Mono-culturalism on SBS


I am a big fan of Australia’s Special Broadcasting Service (SBS), but lately something on SBS has been annoying me.  SBS is running a slogan of  ‘one game, one world’ in their promotion of the soccer world cup.  That is a message of mono-culturalism.   SBS’s charter requires it to “provide multilingual and multicultural radio and television services that inform, educate and entertain all Australians and, in doing so, reflect Australia’s multicultural society”.

“One game, one world?”  How about one language, one world, or  one god, one world?   Ok, sport is hardly as important as language or religion in defining culture.  So, how about one food, one world or one dress, one world?  Cuisine and clothing are still more considerably important than sport in culture, but I think these examples makes my point.    So there is no way around this.  SBS is promoting a mono-cultural message.

SBS was created as part of Australia’s multicultural project of the late 1970s through mid 1990s.  Multiculturalism has lost its currency somewhat; even the word “multiculturalism” is hardly heard anymore.  I think it ran out of momentum partly because the problem is sort to address was much ameliorated.  I never knew what to make of multiculturalism.  If multiculturalism is an expression of pluralism then I’m for it.  But I always worried that the real goal was to make Australia a sort of living museum of other people’s cultures, rather than our own unique thing.

Anyway, I certainly don’t advocate the promotion of mono-culturalism.  You wonder how the management of SBS could be so insensitive to the requirements of their charter.

18 Responses to "Mono-culturalism on SBS"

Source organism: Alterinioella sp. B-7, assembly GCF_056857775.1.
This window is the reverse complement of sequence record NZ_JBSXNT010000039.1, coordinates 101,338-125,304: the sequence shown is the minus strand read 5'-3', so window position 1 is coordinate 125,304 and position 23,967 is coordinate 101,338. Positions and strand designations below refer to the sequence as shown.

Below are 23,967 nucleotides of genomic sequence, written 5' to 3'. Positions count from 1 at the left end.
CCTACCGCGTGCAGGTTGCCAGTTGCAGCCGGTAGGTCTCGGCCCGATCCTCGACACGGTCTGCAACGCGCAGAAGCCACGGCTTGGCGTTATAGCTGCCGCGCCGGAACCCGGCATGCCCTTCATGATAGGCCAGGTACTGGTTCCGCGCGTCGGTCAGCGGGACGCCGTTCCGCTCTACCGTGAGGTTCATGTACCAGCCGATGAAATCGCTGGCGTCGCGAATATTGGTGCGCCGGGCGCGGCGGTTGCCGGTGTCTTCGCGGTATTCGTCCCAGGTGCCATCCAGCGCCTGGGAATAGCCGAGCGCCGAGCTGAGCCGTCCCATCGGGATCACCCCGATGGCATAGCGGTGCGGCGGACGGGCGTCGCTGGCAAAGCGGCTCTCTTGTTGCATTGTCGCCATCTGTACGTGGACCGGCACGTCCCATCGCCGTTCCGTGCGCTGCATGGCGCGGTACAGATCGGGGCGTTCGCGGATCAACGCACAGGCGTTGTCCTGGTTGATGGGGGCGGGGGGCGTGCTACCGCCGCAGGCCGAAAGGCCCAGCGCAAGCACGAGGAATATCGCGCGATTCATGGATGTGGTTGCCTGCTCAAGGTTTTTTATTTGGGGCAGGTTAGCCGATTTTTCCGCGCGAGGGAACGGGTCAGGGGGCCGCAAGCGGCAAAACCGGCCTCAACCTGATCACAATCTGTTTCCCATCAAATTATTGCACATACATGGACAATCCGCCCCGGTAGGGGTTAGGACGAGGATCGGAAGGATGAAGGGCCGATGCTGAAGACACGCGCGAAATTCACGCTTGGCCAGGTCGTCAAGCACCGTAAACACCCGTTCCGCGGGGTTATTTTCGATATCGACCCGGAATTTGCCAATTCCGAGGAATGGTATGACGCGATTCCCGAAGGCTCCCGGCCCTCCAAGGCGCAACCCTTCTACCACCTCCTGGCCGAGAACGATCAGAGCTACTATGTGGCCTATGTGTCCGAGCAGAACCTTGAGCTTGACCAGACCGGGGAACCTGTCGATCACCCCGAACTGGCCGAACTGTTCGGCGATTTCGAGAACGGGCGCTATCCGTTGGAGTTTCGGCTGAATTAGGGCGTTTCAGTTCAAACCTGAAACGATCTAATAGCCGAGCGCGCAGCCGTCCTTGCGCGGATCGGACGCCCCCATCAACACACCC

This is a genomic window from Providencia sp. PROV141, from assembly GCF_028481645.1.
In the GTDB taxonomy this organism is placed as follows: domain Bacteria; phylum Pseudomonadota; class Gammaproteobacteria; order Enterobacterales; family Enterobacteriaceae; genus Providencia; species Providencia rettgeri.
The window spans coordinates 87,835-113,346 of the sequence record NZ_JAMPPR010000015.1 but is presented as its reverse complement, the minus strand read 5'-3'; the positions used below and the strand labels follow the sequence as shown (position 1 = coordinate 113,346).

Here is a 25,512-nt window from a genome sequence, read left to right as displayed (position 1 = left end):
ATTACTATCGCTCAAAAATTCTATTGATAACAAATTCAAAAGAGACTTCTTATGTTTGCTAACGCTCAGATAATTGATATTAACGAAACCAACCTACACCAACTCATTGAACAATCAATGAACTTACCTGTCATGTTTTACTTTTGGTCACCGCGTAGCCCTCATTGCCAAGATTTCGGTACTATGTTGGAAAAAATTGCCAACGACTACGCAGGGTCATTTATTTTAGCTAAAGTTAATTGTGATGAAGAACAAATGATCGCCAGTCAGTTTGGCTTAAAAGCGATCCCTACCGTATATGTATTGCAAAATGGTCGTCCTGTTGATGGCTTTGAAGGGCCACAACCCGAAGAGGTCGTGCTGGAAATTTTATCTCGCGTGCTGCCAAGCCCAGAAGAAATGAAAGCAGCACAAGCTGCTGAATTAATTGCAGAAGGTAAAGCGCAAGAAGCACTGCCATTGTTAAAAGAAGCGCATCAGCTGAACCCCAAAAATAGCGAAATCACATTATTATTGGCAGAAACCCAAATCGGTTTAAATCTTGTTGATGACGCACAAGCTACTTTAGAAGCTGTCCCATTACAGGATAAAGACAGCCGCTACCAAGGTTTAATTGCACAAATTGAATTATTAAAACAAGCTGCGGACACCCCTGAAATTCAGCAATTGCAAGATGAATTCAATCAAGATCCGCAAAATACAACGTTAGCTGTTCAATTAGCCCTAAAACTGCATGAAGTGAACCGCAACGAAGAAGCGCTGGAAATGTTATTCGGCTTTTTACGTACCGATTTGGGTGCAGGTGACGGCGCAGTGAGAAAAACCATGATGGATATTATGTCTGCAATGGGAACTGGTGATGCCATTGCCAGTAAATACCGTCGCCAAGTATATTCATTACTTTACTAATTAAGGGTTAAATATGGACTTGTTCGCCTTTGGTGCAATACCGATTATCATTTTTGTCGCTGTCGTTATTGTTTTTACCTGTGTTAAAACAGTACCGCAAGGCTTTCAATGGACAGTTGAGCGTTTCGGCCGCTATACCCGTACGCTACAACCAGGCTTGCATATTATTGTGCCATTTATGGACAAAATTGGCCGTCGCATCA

1. Nonsense. For the World Cup SBS is promoting a multi-cultural sport, i.e. one that is played by non-English speaking countries. Same with the Tour de France.
    It could also be argued that soccer is the one game taken seriously by the whole world, hence “One game, one world”.

  2. Agree that what you have written is tosh. The slogan simply means that in a multi-cultural world, soccer (football), is one of the few cultural activities that everyone can share regardless of their origin. Hence, soccer is a unifying force in a multi-cultural world. It is a bit trite, but then, it is a slogan.

  3. They could perhaps say “the pan-cultural game.”
    Thank god they don’t.
    Anyway, I could start going on about how this one code of football reflects the similarities and differences amongst so many cultures. A good example is Uruguay’s Suarez, who has revelled in his cheating handball. As an Australian, I find it quite bizarre that he is so proud of his actions.
    Football is definitely not a monoculture, it’s way more complicated.

  4. no it is called the World Cup because it is.
    more countries attempt to get to the World cup than are in the Olympic Games or in the UN.

    Moreover it is easily the largest sporting event in the World.
    Second biggest is the Euro Championships.

  5. I’m surprised that you take a message of mono-culturalism from that advertisement considering it showcases and celebrates the diversity of cultures of the 32 nations represented at the World Cup.
    I take the “one world, one game” as depicting a celebration of multiple cultures coming together to celebrate one event (the full slogan, by the way is “One world, one game… Let’s all play some football…”)